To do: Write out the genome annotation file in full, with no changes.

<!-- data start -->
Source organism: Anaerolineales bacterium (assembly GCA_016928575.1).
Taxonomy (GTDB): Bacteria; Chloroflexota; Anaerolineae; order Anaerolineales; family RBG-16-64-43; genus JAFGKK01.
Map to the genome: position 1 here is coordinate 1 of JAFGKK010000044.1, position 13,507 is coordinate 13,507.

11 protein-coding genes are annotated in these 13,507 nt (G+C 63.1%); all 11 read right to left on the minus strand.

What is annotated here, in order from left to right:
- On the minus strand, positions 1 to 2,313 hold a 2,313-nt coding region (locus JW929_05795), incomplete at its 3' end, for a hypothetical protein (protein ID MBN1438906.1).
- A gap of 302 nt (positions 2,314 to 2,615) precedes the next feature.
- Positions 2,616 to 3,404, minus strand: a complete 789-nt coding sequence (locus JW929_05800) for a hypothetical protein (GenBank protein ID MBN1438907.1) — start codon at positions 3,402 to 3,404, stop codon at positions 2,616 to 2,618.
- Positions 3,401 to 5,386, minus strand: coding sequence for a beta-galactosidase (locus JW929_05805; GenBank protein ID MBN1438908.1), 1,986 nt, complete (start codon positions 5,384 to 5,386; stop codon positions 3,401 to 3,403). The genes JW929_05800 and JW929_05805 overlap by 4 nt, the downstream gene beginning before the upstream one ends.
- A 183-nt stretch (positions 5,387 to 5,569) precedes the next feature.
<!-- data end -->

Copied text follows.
Source organism: Anaerolineales bacterium (assembly GCA_016928575.1).
Taxonomy (GTDB): Bacteria; Chloroflexota; Anaerolineae; order Anaerolineales; family RBG-16-64-43; genus JAFGKK01.
Map to the genome: position 1 here is coordinate 1 of JAFGKK010000044.1, position 13,507 is coordinate 13,507.

11 protein-coding genes are annotated in these 13,507 nt (G+C 63.1%); all 11 read right to left on the minus strand.

What is annotated here, in order from left to right:
- On the minus strand, positions 1 to 2,313 hold a 2,313-nt coding region (locus JW929_05795), incomplete at its 3' end, for a hypothetical protein (protein ID MBN1438906.1).
- A gap of 302 nt (positions 2,314 to 2,615) precedes the next feature.
- Positions 2,616 to 3,404, minus strand: a complete 789-nt coding sequence (locus JW929_05800) for a hypothetical protein (GenBank protein ID MBN1438907.1) — start codon at positions 3,402 to 3,404, stop codon at positions 2,616 to 2,618.
- Positions 3,401 to 5,386, minus strand: coding sequence for a beta-galactosidase (locus JW929_05805; GenBank protein ID MBN1438908.1), 1,986 nt, complete (start codon positions 5,384 to 5,386; stop codon positions 3,401 to 3,403). The genes JW929_05800 and JW929_05805 overlap by 4 nt, the downstream gene beginning before the upstream one ends.
- A 183-nt stretch (positions 5,387 to 5,569) precedes the next feature.